While Facebook is still valued as a discovery platform, it appears that younger consumers are losing faith in it as a news source amid privacy fears, content clutter issues and partly because they want to avoid the toxicity of political debate in more open spaces.
In short, Facebook is often perceived as being too visible, especially after its well-publicised data privacy and “fake news” problems, and this is leading to a situation whereby news is surfaced on Facebook but socialised on apps like WhatsApp and Facebook Messenger.
These are some of the key findings in a report released last week by the Reuters Institute for the Study of Journalism at Oxford University, which aimed to provide more context and qualitative information to its 2018 Digital News Report that was published in June.
Conducted by Kantar Media, the research was based on focus groups with people aged 20 to 45 who said they used Facebook and messaging apps for news at least weekly.
The fieldwork – which assessed the views of users in the UK, US, Germany and Brazil – was conducted in February 2018 and therefore took account of Facebook’s changes to its News Feed algorithm that it announced in January.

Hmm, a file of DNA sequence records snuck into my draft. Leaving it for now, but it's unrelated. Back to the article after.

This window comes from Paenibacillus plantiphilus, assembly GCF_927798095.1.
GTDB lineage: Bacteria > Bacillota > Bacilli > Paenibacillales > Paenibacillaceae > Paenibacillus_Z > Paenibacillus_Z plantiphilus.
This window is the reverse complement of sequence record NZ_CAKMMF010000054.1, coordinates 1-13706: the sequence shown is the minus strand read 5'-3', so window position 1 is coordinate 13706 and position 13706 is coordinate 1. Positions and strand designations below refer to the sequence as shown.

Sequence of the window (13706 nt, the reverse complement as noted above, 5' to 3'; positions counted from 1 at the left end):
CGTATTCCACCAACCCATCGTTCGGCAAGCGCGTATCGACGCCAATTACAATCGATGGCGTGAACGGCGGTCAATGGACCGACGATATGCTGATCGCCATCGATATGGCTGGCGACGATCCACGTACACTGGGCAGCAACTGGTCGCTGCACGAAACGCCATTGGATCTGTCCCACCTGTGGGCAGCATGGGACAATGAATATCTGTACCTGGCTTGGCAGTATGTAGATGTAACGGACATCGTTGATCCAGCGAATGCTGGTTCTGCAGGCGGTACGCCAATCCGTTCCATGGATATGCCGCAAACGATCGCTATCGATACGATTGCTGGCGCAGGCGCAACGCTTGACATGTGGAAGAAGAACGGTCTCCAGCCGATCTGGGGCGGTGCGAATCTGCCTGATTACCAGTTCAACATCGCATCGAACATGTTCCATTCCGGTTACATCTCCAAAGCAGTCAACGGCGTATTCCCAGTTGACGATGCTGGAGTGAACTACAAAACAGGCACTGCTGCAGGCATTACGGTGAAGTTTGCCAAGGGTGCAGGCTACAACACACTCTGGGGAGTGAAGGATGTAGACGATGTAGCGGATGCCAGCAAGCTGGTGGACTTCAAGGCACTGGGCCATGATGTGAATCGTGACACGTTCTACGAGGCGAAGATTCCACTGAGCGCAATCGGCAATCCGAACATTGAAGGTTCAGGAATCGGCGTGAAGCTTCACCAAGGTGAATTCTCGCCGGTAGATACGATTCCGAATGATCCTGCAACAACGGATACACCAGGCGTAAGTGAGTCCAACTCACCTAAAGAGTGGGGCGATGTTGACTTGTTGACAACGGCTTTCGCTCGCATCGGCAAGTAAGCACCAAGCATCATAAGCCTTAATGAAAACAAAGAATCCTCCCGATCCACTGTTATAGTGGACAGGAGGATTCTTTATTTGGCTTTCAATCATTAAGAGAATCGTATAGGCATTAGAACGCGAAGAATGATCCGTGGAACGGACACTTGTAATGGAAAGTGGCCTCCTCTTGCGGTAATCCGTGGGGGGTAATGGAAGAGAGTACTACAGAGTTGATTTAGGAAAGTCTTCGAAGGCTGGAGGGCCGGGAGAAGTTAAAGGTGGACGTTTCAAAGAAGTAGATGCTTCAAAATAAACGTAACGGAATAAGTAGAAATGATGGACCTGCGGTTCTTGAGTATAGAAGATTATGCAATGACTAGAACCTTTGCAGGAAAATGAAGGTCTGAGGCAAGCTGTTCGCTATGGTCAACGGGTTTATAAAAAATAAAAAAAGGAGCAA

As messaging apps grow in popularity, the report said that Facebook has “reached a peak” as a platform for news in many markets, noting that accessing Facebook for news has declined to 52% in Brazil from a high of 67% in 2014.
Similarly, just 39% of Americans now access Facebook each week for news compared to 48% in 2017, while usage in Germany and the UK remains at 24% and 27% respectively.
“Facebook’s remarkable growth over the past decade and a half has altered the user experience, and in some respects the platform has become a hostage to its own success,” the report said.
“Users’ growing collection of more distant acquaintances, and the expanded content mix of brands and advertising, have diluted the experience for many people, requiring them to become more discriminating in the way they use the platform. As news gained traction, and brand marketing grew, the posting of content by ordinary users began to be squeezed out.”
Further evidence of changing consumer perceptions came when the Kantar researchers asked their focus groups to come up with word associations for various social media platforms.
While Facebook was described as “professional”, respondents also used less flattering terms such as “sociopath”, “uncool uncle” and “mid-life crisis”.
By contrast, Facebook-owned WhatsApp was praised for being “fun”, “honest”, “reliable”, “discreet” and “dynamic” among other compliments.
Sourced from Reuters Institute for the Study of Journalism; additional content by WARC staff